Don’t assume anything, confirm your registration
With all the attention that voting machines have received over the last few years, many people don’t realize that the Help America Vote Act (HAVA) addressed more than just voting equipment. HAVA also required substantial changes to the way voter registration lists are managed, requiring that all states maintain a single statewide database:
“…each State, acting through the chief State election official, shall implement, in a uniform and nondiscriminatory manner, a single, uniform, official, centralized, interactive computerized statewide voter registration list defined, maintained, and administered at the State level that contains the name and registration information of every legally registered voter in the State…”
HAVA also describes, together with the National Voter Registration Act (better known as the Motor Voter Act) the critically important conditions which determine whether a voter can be removed from the voter rolls. This means that in New York and other states using the new computerized voter lists for the first time that there could be many thousands of voters showing up at the polls on Election Day assuming they are registered to vote who will find to their dismay that they are not.
There’s various reasons that a voter might be flagged for removal – clerical errors, data transfer errors, address mismatches with DMV databases, a matching death record in the Social Security database, a match against New York’s felon list, duplicate registration records from multiple counties (this last one could easily happen if you have moved from one county to another in the past, and didn’t explicitly deregister from your previous county).
If your registration has been flagged, the local County Board is required to send you a written notice that a problem has been detected and you are at risk of being purged from the voter rolls. But if this notice is sent to the wrong address, or you don’t notice it among the pile of junk mail and toss it, you could find on Election Day that you have been ‘purged’ from the rolls (in which case, you have the right to a provisional or “affidavit” ballot, but these ballots will not be counted on Election Day and may not be counted at all). So what can you do to ensure that you are indeed registered to vote in this important election? You’ve got to be proactive.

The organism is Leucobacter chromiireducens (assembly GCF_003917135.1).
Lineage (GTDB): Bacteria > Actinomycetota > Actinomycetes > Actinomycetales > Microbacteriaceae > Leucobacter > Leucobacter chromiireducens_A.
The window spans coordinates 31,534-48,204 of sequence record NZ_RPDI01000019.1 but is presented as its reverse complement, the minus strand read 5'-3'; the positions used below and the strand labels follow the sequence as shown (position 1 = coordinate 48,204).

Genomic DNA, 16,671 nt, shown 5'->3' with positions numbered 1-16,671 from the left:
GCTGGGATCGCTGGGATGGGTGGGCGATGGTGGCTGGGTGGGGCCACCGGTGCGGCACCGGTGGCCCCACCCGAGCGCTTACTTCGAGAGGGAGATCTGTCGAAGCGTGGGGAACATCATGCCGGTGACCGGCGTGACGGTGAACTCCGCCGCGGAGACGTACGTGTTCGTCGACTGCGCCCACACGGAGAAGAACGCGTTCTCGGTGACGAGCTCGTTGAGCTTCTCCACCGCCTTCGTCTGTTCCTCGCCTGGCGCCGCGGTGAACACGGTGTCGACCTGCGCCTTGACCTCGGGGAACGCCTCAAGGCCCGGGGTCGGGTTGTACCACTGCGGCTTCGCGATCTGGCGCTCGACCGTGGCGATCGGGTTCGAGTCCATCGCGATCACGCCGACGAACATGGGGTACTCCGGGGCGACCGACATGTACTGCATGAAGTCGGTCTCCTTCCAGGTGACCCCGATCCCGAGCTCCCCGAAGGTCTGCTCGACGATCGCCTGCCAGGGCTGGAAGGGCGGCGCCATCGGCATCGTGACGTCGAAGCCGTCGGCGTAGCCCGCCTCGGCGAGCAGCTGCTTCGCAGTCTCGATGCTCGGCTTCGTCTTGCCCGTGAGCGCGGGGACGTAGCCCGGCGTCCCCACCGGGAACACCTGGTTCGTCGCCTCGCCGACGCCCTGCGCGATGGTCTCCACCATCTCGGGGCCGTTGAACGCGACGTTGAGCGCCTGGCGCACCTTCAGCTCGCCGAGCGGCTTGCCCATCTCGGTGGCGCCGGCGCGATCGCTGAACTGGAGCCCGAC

As required by HAVA, New York State provides an online “check your registration” page. This is alright as far as it goes, and will tell you whether your current status is ‘Active’ or ‘Inactive’ (active means you are registered and can vote). But unfortunately it does not tell you if your record has been flagged as needing review and has not yet been processed by the county. So it is possible that you could check the page today and see that your status is ‘Active’, but find out on Election Day that it has changed to Inactive because the county processed your flagged record after you checked it and decided you were not legally registered.
Given this potential, NYVV is recommending that voters take the following steps to confirm that you are registered to vote this year in New York State:
1) Click here to check the online voter registration page. If your status is ‘Inactive’, or the page tells you “No Matches Found”, you are not registered to vote. In this case, CALL YOUR COUNTY BOARD OF ELECTIONS IMMEDIATELY and make sure you straighten this out (even if it means re-registering).
2) Even if your status is ‘Active’ on the online page, you need to call your county Board of Elections and confirm that your record is not flagged as unresolved. Call them today and ask them three questions:
a) Am I registered to vote?
b) Is my name flagged for review?
c) Will my name be in the poll book on Election Day?
Insist on getting an answer, even if the folks at the County Board are very busy. And while you’re at it, confirm that your address is correct, because we’re hearing of data transfer errors that are mangling addresses.
We’ve got to let the public know about this. For starters, Click here to download a flyer you can post alerting the public to the problem and the need to confirm your voter registration.
I’ll have much more to write about in the days and weeks ahead about this vital issue, including the New York City Board of Election’s illegal decision to purge all voters from the rolls who do not respond to an ‘Intent to Cancel’ letter which states “If you do not appear or answer by mail within 14 days after the mailing of this notice, your registration will be canceled. All written responses must be in English”.